Kamla Bhasin quoted ritual practices within families, like ‘Kanyadan,’ recommending the need to eliminate them, as also terminologies such as “pati” or “swami” for the husband. She observed how these practices were also unconstitutional as they referred to women as a form of property. Most relationships in a patriarchal family were based on a conduct enforcing a form of hegemony of power. She concluded that we could bring equality based conduct in these relationships so that the bond remains but it would no longer be to maintain a hegemony but to celebrate the love.
Satish Singh said negotiations were a part and parcel of living. Everybody negotiates for privilege or profit and one has always been doing so. Negotiations are the basis on which relationships are made. If the nature of a family today can be said to be more “progressive” than before, then it was so because of negotiations that are leading to its evolution.
Negotiating a Better World
Karen threw light on matters of intimate relationships where negotiations are hard to make. She observed how creativity becomes a part of the negotiations, suggesting that if people are approached with care then there are chances of a more positive response. These negotiations, she said, are necessary not just to confront differences but also to represent a sign of care, that is, the ability to understand each other better, to be able to tolerate each other and last but not the least, to be able to respect each other beyond all differences. Renowned dancer Navtej Johar, also on the panel, spoke about his own journey of choosing a passion that is not a popular choice for boys. He observed that ultimately as humans we know the difference between right and wrong. He spoke about the disturbing fact that today, even a child knows the world around him or her is unequal. It is important to learn to deal with it. He observed how there was nothing as beautiful as the feeling of freedom, urging the students to follow their hearts and not succumb to any forced obligations. He also encouraged them to reflect on how participating in inequality means giving one’s freedom away. He suggested that the students be reflective of their decisions and actions and simultaneously feel free to choose.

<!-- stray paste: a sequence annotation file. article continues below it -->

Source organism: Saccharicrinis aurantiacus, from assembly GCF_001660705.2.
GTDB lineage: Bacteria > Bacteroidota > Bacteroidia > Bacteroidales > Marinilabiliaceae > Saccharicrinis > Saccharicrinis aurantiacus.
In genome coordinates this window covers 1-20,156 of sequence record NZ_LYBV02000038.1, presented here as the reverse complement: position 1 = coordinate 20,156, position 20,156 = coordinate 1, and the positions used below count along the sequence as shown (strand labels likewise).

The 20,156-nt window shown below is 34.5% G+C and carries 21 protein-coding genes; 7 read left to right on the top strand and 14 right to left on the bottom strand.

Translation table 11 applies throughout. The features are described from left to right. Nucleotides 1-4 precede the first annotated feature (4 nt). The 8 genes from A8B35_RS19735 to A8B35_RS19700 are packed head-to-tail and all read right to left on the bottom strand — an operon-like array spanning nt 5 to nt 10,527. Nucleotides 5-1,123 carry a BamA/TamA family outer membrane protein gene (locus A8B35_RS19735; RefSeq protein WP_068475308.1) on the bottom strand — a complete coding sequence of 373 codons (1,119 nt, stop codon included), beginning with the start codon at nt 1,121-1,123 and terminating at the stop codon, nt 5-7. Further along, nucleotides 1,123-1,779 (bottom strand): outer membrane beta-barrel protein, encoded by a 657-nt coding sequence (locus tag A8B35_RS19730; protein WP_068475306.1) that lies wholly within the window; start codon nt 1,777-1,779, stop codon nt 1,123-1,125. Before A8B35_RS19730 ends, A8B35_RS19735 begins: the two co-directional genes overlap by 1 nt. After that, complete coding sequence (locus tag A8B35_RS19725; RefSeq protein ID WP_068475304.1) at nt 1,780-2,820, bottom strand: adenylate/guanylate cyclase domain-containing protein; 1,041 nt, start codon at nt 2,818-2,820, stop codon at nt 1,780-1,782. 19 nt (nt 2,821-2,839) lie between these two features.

The event concluded with rousing slogans by the panel members and students - slogans of freedom for women and freedom of choice, before the audience and the panel departed with a note to stay in touch and be together in the fight for a ‘gender just world’.